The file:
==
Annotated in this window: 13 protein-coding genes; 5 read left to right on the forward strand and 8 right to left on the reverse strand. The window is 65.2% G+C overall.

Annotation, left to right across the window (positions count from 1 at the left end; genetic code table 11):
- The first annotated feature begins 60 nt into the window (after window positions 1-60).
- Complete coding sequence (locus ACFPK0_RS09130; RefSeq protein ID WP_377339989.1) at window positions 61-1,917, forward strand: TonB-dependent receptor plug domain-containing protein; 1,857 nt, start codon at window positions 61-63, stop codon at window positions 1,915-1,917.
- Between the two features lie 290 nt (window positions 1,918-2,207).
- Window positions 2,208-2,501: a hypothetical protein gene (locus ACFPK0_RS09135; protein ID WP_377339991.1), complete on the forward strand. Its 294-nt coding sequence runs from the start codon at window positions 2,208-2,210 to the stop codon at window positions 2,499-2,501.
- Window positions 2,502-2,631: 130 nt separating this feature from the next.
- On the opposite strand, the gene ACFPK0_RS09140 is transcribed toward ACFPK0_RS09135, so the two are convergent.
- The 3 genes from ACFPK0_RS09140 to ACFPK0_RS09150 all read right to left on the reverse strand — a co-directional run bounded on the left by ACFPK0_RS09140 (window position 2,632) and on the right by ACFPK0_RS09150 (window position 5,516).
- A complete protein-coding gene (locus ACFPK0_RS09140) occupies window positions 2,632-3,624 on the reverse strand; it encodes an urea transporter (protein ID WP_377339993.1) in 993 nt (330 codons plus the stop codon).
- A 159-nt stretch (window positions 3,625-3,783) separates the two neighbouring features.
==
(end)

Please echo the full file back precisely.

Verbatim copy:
Annotated in this window: 13 protein-coding genes; 5 read left to right on the forward strand and 8 right to left on the reverse strand. The window is 65.2% G+C overall.

Annotation, left to right across the window (positions count from 1 at the left end; genetic code table 11):
- The first annotated feature begins 60 nt into the window (after window positions 1-60).
- Complete coding sequence (locus ACFPK0_RS09130; RefSeq protein ID WP_377339989.1) at window positions 61-1,917, forward strand: TonB-dependent receptor plug domain-containing protein; 1,857 nt, start codon at window positions 61-63, stop codon at window positions 1,915-1,917.
- Between the two features lie 290 nt (window positions 1,918-2,207).
- Window positions 2,208-2,501: a hypothetical protein gene (locus ACFPK0_RS09135; protein ID WP_377339991.1), complete on the forward strand. Its 294-nt coding sequence runs from the start codon at window positions 2,208-2,210 to the stop codon at window positions 2,499-2,501.
- Window positions 2,502-2,631: 130 nt separating this feature from the next.
- On the opposite strand, the gene ACFPK0_RS09140 is transcribed toward ACFPK0_RS09135, so the two are convergent.
- The 3 genes from ACFPK0_RS09140 to ACFPK0_RS09150 all read right to left on the reverse strand — a co-directional run bounded on the left by ACFPK0_RS09140 (window position 2,632) and on the right by ACFPK0_RS09150 (window position 5,516).
- A complete protein-coding gene (locus ACFPK0_RS09140) occupies window positions 2,632-3,624 on the reverse strand; it encodes an urea transporter (protein ID WP_377339993.1) in 993 nt (330 codons plus the stop codon).
- A 159-nt stretch (window positions 3,625-3,783) separates the two neighbouring features.